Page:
Send to

Choose Destination
J Pediatr Adolesc Gynecol. 2003 Feb;16(1):25-30.

Identification of symptoms that indicate a pelvic examination is necessary to exclude PID in adolescent women.

Author information

Department of Pediatrics, University of Massachusetts Medical School, Worcester 01655, USA.



Diagnosis of chlamydia, gonorrhea, and vaginitis is now possible in adolescents using urine testing and vaginal swabs obtained by care provider or patient. However, a complete pelvic examination is necessary to diagnose pelvic inflammatory disease (PID). It is thus important to identify patients who might have pelvic inflammatory disease to assure complete gynecologic assessment of genitourinary symptoms.


To determine whether adolescent patients with pelvic inflammatory disease report predictable symptoms during the medical interview and to determine what proportion of patients diagnosed with PID report at least one predictor symptom.



Observational study.


Hospital-based adolescent clinic and Job Corps health service.


A convenience sample (n = 193) of adolescent and young adult women who had a pelvic examination performed to evaluate a wide range of genitourinary symptoms.


Clinical diagnosis of pelvic inflammatory disease.


Sensitivity, specificity, and positive and negative predictive value of predictor symptoms for identifying patients given a diagnosis of pelvic inflammatory disease.


Twenty (10.4%) patients received a clinical diagnosis of PID. Lower abdominal pain was the most common symptom (90.0%) reported by these patients. All of the patients with PID reported either lower abdominal pain or dyspareunia in the medical history compared with 97 (56.1%) of those without PID. The presence of lower abdominal pain and/or dyspareunia in the clinical history yielded a sensitivity of 100%, specificity of 44%, and positive and negative predictive value of 17% and 100%, respectively, for identifying patients given a diagnosis of PID.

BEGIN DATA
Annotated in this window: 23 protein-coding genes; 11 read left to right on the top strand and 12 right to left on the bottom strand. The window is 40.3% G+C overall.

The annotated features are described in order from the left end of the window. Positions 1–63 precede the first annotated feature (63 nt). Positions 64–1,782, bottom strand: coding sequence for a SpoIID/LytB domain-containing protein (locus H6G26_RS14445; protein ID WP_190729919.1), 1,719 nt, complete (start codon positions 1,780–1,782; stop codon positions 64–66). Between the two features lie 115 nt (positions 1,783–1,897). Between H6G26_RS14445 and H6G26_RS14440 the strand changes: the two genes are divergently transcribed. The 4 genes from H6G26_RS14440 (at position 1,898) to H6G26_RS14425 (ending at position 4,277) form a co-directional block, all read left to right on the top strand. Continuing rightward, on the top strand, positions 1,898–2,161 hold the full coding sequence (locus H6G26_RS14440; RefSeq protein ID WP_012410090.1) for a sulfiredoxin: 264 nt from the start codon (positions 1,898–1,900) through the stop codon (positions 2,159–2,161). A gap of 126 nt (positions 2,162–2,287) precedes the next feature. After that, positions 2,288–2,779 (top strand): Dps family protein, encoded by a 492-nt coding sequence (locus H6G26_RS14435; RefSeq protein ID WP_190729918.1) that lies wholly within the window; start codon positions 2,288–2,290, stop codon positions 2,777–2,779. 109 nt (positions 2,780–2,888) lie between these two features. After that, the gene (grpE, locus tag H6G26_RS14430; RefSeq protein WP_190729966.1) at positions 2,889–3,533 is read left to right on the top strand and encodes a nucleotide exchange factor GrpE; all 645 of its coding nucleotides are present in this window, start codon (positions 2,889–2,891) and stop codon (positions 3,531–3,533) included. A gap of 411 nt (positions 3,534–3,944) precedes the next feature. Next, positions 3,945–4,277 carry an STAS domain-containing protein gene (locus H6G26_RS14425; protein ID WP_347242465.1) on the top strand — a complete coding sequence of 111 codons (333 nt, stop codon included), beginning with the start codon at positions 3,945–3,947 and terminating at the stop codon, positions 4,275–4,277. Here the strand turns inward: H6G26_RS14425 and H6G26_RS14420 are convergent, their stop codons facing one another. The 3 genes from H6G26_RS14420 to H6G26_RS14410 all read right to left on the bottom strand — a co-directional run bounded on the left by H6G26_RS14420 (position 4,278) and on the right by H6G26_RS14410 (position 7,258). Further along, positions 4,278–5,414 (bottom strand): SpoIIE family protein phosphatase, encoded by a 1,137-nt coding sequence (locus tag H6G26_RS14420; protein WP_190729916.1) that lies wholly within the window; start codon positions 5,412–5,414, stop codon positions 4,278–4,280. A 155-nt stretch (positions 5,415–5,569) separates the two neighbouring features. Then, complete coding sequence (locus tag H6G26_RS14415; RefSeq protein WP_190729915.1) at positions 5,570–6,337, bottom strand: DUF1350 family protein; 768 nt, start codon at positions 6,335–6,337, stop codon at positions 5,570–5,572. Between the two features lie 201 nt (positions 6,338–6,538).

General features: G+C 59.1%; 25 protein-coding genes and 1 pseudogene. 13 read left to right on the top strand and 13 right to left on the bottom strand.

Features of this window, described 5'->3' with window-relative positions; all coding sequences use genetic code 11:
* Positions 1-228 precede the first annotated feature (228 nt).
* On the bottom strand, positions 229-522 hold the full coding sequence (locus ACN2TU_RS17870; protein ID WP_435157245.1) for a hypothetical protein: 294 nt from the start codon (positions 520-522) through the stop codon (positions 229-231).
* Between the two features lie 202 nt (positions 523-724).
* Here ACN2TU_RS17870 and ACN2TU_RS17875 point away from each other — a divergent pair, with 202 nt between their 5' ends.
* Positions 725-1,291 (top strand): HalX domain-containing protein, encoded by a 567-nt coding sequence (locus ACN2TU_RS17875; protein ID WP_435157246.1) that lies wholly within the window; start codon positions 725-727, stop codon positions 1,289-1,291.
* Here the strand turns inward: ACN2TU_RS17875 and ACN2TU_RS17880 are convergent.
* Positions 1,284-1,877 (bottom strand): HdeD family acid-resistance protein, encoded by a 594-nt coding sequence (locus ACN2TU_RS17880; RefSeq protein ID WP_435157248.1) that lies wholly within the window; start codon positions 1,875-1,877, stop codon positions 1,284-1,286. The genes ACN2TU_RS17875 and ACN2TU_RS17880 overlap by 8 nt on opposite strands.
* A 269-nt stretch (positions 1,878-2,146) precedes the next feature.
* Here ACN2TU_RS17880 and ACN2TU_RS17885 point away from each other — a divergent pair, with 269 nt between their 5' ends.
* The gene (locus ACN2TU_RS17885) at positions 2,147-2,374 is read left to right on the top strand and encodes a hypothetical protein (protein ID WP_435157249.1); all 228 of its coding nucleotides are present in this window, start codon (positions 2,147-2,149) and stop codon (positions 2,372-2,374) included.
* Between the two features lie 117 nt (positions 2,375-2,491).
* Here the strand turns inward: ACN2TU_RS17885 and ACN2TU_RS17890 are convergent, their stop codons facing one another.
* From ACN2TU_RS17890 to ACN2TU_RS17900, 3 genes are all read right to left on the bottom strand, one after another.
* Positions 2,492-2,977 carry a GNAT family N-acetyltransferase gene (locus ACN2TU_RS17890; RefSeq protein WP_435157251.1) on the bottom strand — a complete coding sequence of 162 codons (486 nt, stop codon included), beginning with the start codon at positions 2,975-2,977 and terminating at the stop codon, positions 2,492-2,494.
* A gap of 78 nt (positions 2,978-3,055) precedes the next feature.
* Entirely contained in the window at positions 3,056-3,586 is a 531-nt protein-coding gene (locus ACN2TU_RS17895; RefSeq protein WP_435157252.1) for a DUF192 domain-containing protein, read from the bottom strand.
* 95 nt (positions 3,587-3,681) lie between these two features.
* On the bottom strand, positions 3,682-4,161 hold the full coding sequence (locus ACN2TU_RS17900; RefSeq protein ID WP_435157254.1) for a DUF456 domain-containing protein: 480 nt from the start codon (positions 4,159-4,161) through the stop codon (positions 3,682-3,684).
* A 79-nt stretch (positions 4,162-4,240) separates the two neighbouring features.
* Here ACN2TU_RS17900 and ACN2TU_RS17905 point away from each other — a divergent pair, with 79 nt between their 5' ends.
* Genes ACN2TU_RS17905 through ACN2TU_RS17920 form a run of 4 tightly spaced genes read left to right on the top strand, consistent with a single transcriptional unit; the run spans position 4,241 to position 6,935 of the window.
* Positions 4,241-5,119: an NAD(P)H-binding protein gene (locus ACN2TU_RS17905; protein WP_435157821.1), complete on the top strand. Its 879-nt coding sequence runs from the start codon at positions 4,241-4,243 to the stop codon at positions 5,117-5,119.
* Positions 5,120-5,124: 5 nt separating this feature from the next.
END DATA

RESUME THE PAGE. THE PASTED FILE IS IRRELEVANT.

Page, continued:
This study identified two symptoms reported in the medical history (lower abdominal pain and dyspareunia) that were associated with a clinical diagnosis of pelvic inflammatory disease. If lack of these two symptoms was used as a criterion for omitting a pelvic examination, more than one third of the patients in this study could have been evaluated for cervical and vaginal infections with urine and directly obtained vaginal swabs. Although some of these patients might have required a pelvic examination to exclude other causes of abnormal vaginal bleeding, at least 30% of the total sample could have been evaluated without a speculum and bimanual examination. If further studies support these findings, patients with symptoms suggestive of uncomplicated genitourinary infection (e.g., vaginal discharge, vaginal pruritus, or dysuria) who deny lower abdominal pain and dyspareunia can be evaluated with urine and vaginal samples in place of a speculum and bimanual examination.

[Indexed for MEDLINE]

Supplemental Content

Full text links

Icon for Elsevier Science
Loading ...
Support Center